Scientists normally think that a scientific theory can be good or bad independently of the moral status of the person who proposes it. But in politics, the messenger can be blamed. That was the probable reason for the downfall of Dr. Neil Ferguson, nicknamed "Professor Lockdown," whose moral position was destroyed by a petty sexual scandal. For most scientists, Dr, Ferguson's personal misbehavior has no relevance to the validity of his models, but for politicians and for the public, it does. A lot. You all read the story of the downfall of Professor Neil Ferguson, aka "Professor Lockdown" trashed worldwide in the media for having had his lover, Ms. Antonia Staats, visiting him during the lockdown period that he himself had recommended for everybody else. It was a blessing for tabloids and there is no doubt that Dr. Ferguson deserved much of the scorn and the ridicule that was poured on him. Yet, there are some elements in this story that make it different from an ordinary story of philandering.Let's review what we know: it seems that Ms. Staats and Dr. Ferguson met first over an internet site and then it was Staats who went to visit Ferguson at his home in London, and the same Staats who told the story to friends who, in turn, diffused it around. These encounters took place about one month before the story was revealed in the media. Ferguson didn't deny the media reports and he immediately apologized and resigned from his post of government advisor in epidemiologic matters. [More]

No parade in Moscow this year, but the "ring of fire" around Russia remains

This year, we won't see the traditional victory parade in Moscow (Парад Победы в Москва) that normally takes place on May 9 (above, an extract of last year's parade). It is another effect of the COVID epidemics, but the parade will be probably held in September. It has too much political significance for Russia to be skipped: it is a reaction against the perception of being surrounded by hostile powers. And that may not be just a sensation but it may derive some substance by noting the "ring of fire" of NATO bases in Western Europe along the borders with Russia. Of course, on this side of the world, we can't imagine that these bases are there for purposes different than the defense of our freedom. But you, as you may perhaps understand that, on the other side there may be a certain feeling that it could be otherwise.   So, the yearly parade in Moscow is a clear political and military message directed to the West. And for a better understanding of how things are perceived in Russia, I think I could propose to you a recent talk by the Russian filmmaker Karen Shakhnazarov on the meaning of the WWII memory in Russia. Shakhnazarov makes several interesting points, often forgotten in the West. Comparing the forces involved, he notes how at the start of WWII the Soviet Union was outnumbered in terms of population and weaker in terms of industrial production. And not just that: the Soviet Union was surrounded in 1940 by a "ring of fire" of hostile powers. It was not [More]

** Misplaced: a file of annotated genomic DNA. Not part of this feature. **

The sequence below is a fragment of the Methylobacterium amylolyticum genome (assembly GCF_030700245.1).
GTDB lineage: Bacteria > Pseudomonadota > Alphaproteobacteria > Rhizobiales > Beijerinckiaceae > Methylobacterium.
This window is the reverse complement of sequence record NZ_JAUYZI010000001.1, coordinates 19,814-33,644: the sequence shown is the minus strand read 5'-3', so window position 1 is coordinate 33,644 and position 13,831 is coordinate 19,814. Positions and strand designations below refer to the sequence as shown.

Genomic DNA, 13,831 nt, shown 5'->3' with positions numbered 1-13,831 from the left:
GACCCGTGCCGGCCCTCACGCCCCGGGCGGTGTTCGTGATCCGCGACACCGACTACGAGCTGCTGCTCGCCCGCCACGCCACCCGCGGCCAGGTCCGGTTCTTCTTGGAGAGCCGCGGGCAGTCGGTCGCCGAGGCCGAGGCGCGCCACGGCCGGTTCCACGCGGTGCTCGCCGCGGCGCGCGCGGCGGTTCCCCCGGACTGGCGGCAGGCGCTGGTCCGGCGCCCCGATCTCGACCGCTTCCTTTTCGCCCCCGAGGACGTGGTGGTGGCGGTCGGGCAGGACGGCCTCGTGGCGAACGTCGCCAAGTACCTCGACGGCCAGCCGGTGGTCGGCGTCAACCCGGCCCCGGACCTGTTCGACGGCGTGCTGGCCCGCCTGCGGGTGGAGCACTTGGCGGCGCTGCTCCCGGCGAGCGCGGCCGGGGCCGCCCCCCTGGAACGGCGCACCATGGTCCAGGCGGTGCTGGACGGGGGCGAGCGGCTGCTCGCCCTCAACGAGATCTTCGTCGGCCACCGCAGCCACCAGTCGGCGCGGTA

Roads to Reference: An Essay on Reference Fixing in Natural Language

2020.05. : View this Review Online | View Recent NDPR Reviews Mario Gómez-Torrente, Roads to Reference: An Essay on Reference Fixing in Natural Language, Oxford University Press, 2019, 233pp., $70.00 (hbk), ISBN 9780198846277. Reviewed by Manuel García-Carpintero, University of Barcelona This book is a masterful treatment of its topic. In Kripke's terminology, the topic is reference-fixing, for a representative class of referential expressions: indexicals, proper names, Arabic numerals, kind-terms, and terms for sensible qualities like colors. Elaborating on Kripke's ideas, Kaplan and Stalnaker articulated a distinction between semantics and metasemantics, ascribing complementary roles to each: to the former category belong theories that assign meanings to their bearers, prominent among them linguistic expressions; to the latter, theories that provide "the basis" for ascribing such meanings (Kaplan 1989, 573-4) or state "what the facts are" that confer these meanings on their bearers (Stalnaker 1997, 535). This is a metaphysical undertaking, concerning the grounding of meaning-facts; i.e., what determines, fixes or constitutes them. When... Read [More]

Intensional Transitive Verbs

[Revised entry by Graeme Forbes on May 7, 2020. Changes to: Main text, Bibliography] A verb is transitive iff it usually occurs with a direct object, and in such occurrences it is said to occur transitively. Thus 'ate' occurs transitively in 'I ate the meat and left the vegetables', but not in 'I ate then left' (perhaps it is not the same verb 'left' in these two examples, but it seems to be the same 'ate'). A verb is intensional if the verb phrase (VP) it forms with its complement is anomalous in at least one [More]